10 Things Common Core is Not

As the Common Core debate continues, I find myself chatting with people who consistently associate certain things with Common Core that are distinct (albeit sometimes related) issues. This comes from the pro and con side of the debate. Here are the 10 that I hear most often, some coming from the advocates, and others from the proponents.  Note that I’m not a firm advocate for Common Core, nor am I an outspoken naysayer. CC has affordances and limitations…like all technologies. With that said, here is my list of 10 things that Common Core is not.

1. It is not a solution to all educational ailments. – I read some critiques of the Common Core, noting that it will not solve the many significant problems in education. People point to everything from poverty to broken families to poor teachers. While there may be a a few making the claim that Common Core is the solution to these problems, that is not the norm. Instead, From the Common Core web site, here is what they state as the reason by it is important:

High standards that are consistent across states provide teachers, parents, and students with a set of clear expectations to ensure that all students have the skills and knowledge necessary to succeed in college, career, and life upon graduation from high school, regardless of where they live. – http://www.corestandards.org/about-the-standards/frequently-asked-questions/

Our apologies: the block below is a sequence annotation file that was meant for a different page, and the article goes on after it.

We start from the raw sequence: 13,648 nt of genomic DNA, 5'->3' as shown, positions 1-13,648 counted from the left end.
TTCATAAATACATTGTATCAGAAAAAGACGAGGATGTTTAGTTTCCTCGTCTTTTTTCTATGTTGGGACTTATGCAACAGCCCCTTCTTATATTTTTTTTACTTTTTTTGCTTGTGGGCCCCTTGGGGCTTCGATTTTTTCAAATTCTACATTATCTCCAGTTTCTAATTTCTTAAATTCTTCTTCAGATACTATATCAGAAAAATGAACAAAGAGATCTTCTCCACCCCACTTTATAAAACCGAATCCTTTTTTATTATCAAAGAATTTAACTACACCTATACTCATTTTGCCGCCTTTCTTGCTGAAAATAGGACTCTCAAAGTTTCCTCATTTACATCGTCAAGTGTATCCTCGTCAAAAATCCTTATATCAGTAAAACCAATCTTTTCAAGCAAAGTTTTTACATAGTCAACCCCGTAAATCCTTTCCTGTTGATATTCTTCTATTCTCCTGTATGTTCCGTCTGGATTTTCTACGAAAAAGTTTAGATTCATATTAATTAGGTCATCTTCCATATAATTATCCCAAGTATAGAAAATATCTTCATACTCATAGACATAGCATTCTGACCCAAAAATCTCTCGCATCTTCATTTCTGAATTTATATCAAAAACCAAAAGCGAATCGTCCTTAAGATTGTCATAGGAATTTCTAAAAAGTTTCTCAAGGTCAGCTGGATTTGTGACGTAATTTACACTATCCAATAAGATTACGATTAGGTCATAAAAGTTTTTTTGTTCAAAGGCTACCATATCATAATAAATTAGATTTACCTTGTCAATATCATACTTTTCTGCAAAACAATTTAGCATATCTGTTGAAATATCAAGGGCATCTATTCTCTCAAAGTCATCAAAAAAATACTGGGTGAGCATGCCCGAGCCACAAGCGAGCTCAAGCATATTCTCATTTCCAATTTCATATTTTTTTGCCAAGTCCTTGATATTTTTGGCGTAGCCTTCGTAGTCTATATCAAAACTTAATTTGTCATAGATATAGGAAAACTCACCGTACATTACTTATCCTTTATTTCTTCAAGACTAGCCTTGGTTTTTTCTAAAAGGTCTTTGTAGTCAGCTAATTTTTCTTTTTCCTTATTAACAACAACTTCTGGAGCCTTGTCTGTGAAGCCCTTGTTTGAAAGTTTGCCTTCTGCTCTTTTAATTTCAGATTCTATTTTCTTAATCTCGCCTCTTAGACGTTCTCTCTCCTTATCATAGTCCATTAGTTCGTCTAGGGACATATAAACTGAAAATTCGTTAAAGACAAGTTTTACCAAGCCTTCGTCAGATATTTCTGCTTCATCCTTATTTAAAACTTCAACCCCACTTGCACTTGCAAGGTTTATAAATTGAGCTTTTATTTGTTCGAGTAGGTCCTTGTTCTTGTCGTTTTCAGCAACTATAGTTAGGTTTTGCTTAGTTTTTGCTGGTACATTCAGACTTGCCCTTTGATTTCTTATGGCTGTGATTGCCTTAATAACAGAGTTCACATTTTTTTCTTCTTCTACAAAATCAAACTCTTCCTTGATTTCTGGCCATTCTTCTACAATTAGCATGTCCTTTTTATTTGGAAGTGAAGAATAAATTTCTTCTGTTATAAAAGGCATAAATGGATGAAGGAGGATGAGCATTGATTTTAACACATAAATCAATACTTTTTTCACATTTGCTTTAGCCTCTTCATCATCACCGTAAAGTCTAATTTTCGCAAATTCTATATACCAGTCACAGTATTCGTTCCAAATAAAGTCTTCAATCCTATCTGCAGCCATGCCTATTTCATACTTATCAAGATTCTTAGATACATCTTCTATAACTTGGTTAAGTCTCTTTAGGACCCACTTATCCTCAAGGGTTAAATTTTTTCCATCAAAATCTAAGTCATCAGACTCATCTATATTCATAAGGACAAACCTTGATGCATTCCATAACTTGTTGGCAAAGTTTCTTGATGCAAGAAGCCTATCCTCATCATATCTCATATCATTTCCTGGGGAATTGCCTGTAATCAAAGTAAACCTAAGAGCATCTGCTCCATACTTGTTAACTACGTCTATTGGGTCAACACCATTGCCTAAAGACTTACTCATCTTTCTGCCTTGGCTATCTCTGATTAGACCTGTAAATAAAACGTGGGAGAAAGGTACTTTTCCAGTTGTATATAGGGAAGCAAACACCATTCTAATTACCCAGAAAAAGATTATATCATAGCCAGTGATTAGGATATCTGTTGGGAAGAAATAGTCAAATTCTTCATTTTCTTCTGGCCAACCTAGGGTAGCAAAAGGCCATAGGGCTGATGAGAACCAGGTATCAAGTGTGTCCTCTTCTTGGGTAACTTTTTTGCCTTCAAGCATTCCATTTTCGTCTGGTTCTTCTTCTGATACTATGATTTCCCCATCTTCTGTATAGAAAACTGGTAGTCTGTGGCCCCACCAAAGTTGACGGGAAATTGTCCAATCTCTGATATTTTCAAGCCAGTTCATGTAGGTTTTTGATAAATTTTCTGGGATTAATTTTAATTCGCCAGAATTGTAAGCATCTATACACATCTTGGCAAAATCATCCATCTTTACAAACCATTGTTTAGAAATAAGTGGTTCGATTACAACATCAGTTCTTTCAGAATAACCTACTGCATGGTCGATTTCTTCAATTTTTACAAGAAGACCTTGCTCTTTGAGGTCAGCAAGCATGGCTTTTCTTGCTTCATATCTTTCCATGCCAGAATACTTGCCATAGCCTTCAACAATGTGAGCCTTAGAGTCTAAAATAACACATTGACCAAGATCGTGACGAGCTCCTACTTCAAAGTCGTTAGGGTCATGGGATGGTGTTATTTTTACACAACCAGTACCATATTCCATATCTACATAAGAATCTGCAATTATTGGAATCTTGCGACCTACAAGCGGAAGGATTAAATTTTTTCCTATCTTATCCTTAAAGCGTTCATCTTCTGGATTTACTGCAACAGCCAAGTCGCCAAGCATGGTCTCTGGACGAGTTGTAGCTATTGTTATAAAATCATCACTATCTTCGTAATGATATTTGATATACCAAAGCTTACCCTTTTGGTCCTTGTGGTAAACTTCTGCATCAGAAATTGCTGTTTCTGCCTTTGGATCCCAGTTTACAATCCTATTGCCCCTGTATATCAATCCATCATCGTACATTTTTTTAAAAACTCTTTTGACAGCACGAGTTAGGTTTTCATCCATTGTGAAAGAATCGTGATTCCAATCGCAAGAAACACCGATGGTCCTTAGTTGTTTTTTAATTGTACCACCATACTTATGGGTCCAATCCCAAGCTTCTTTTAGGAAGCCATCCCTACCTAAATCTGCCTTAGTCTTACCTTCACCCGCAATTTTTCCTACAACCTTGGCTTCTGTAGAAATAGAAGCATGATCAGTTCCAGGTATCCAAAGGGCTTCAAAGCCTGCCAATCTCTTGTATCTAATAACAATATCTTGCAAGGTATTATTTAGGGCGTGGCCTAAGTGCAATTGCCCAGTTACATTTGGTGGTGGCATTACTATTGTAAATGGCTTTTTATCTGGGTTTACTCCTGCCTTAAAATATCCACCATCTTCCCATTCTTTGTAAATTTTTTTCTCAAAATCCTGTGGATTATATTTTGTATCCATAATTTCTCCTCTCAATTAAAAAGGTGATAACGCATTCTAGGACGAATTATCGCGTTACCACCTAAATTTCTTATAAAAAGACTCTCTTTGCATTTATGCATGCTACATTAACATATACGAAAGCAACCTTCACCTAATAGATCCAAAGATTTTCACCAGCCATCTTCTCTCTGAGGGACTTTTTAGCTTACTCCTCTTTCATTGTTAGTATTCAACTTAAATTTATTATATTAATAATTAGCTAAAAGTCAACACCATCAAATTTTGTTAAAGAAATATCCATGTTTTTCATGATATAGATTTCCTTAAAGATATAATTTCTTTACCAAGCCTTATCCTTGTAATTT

10thingsCCSSisnotNote that this is not a claim that the CC will ensure that all students have the skills/knowledge, only that it provides stakeholders with clear and consistent expectations toward that end. CC does not claim to solve every educational problem. To critique CC on the grounds that it doesn’t solve all the other problems seems a bit like critiquing running for fitness because it doesn’t help people balance their checkbook.

2. It is not a curriculum. A curriculum typically includes content, resources, methods, assessments and more. The CC is just a list of standards. It doesn’t dictate all the details of content. It doesn’t dictate how one teaches or even how one assesses.

3. It is not a foundation. While some proponents of the CC do seem to be treating the CC like the foundation of a great school, I see no evidence that this was the intent. The problem is that some schools are hardly even teaching social studies or science, instead doubling time in language arts and math because of the CC. This is a misuse of the CC, partly (or often) informed by #4. However, schools still need to be founded upon a clear philosophy of education, a mission, vision, set of values and goals; and this will vary from school to school, regardless of whether they use the standards. Standards are meant to inform, not dictate.